A grilled asparagus and corn dish with a tomato-curry sauce, adapted from a recipe from Vij's cookbook (**I considerably reduced the fat** and it was still yummy!):



Dal Soup with vegetables in it (made from leftover Red Lentil Dal from my "Fiber for Life Cookbook") with poppadoms toasted on a dry cast iron skillet instead of frying them in oil:


A poppadom (or papad)is a South Indian wafer made from lentil flour. They are inexpensive and take only seconds to dry-toast or grill or fry. Very crunchy and yummy!

A Middle Eastern-style stew with peas and tomatoes, made with textured soy protein chunks:



Freshly-baked chickpea flour Farinata or Fainâ

I've been fooling around with chickpea flour alot these days, because it's a legume flour which we can eat on the WW Core plan without having to count extra points for it! One of my favorite chickpea flour dishes is Farinata, a dish from the region of Italy where my fraternal grandmother's family originated.

My father called it Fainâ, and for years I thought that was because his mother’s family was originally from the Genoa region of Italy. But I have just discovered that it is called Fainá in South America. The dish is popular in Uruguay and Argentina, and, apparently, also in Peru, where my father was born. (There are a surprising number of Italians in those countries, and many people from the Genoa area immigrated to South America in the 1800's.) Fainâ or Fainá, the name undoubtedly resulted from a slurring of the more general Italian term for the dish, Farinata. Which is odd, because “farina” actually means white flour in Italian, not chickpea flour. Scholars guess that this was a reflection of the dish’s origins among the poorest population—to these peasants, who never saw white flour, all flour was chickpea flour. (They had the last laugh, though, because high-protein chickpea flour is a lot more nutritious than white flour!)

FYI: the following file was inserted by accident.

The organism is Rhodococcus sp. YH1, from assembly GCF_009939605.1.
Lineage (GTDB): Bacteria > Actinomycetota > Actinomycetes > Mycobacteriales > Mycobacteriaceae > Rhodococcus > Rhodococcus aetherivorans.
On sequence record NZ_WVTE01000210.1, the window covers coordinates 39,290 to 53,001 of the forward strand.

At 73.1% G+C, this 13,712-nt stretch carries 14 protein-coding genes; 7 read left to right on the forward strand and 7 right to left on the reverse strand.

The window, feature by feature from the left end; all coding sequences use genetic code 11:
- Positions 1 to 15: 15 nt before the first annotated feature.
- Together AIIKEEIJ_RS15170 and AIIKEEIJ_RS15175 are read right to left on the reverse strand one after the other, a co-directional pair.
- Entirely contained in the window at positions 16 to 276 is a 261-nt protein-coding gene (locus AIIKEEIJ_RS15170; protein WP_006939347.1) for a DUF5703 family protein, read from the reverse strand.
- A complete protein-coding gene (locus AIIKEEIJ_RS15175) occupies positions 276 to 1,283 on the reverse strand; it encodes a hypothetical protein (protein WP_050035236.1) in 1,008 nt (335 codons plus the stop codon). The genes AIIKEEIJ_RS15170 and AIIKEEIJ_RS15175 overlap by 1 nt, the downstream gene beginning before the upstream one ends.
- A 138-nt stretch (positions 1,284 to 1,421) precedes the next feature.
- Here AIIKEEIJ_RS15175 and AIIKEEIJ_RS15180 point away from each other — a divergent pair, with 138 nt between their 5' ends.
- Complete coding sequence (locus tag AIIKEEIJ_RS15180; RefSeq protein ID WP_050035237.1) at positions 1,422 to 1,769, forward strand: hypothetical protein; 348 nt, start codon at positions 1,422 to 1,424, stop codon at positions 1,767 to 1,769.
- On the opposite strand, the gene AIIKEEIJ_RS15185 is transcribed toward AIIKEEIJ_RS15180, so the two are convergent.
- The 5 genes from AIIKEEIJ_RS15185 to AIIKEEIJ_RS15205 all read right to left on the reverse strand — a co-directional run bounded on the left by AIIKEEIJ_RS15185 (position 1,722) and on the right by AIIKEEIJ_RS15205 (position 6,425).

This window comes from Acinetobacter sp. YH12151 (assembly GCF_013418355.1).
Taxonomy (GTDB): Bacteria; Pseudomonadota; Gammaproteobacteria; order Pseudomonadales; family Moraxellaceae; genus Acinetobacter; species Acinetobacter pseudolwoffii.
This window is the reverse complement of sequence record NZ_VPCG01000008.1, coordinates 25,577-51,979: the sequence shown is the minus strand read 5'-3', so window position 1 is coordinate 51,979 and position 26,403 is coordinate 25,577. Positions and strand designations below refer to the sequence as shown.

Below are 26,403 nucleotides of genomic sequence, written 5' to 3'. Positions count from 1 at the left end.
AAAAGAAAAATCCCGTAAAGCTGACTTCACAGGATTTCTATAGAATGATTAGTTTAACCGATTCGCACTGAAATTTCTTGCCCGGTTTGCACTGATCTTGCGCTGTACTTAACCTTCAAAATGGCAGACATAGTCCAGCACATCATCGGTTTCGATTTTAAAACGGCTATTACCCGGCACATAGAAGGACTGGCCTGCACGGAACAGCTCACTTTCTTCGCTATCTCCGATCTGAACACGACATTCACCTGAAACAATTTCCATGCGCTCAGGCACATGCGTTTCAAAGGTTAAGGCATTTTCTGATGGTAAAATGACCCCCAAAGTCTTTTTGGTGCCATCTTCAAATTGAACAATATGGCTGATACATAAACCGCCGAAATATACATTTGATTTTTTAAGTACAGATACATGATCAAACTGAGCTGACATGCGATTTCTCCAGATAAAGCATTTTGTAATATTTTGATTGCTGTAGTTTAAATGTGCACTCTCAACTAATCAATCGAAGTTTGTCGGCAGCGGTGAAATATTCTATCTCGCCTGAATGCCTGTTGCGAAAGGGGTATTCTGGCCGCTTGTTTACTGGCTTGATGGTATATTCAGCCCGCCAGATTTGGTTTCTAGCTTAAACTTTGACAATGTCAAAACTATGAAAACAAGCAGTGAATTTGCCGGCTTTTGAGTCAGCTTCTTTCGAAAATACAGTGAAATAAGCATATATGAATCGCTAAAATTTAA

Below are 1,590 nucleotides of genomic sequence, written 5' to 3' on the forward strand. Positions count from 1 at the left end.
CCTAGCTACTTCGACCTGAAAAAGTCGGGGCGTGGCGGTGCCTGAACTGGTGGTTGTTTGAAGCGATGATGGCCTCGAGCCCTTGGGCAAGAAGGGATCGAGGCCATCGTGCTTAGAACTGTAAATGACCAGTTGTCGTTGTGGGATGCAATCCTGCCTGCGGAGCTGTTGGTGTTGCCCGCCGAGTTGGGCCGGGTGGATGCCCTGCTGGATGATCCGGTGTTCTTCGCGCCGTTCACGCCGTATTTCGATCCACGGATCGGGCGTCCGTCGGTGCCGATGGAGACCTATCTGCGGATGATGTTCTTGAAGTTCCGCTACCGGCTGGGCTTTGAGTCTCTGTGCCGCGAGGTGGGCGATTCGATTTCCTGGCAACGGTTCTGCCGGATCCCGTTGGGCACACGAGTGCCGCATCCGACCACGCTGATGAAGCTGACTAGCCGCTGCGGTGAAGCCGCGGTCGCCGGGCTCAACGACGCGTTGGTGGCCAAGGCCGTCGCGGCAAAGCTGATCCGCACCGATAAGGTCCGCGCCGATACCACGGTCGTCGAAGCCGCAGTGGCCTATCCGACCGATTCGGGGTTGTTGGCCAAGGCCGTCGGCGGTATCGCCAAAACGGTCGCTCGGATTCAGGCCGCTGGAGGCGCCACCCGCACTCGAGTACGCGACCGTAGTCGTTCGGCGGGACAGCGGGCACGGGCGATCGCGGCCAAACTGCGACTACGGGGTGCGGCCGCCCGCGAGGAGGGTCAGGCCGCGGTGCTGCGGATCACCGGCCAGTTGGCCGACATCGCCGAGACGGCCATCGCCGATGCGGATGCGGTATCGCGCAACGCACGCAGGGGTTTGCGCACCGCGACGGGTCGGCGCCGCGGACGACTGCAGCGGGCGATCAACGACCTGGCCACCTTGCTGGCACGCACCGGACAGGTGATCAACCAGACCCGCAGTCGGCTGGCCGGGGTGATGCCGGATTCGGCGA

The dish migrated to Tuscany, where it is called Cecina (from the Italian for chickpea, ceci) or “Calda, Calda” (meaning "hot, hot"); to Livorno (Torta di Ceci); across the border to Monaco and Nice, in France, where it is called Socca; to Sardinia (la fainé genovese); and to Gibraltar (Calentita).

So what is this mysterious “pancake”? It’s a delicious and nourishing snack food, a flatbread, really. In Nice, their version, Socca, is a street food, cooked huge copper pans over wood burners (rather than baked), pieces eaten out of hand like French fries in a cone of paper with lots of pepper. In Italy, it is eaten at home, with a knife and fork, or at a bar. In Genoa, there are farinata bakeries everywhere. In Argentina, they eat it on pizza! Both Italians and Niçois will tell you that it should not be made at home and it won’t taste the same if it’s not made over a wood-fired stove or in a wood-fired oven, but, trust me, a very reasonable approximation can be made and enjoyed at home!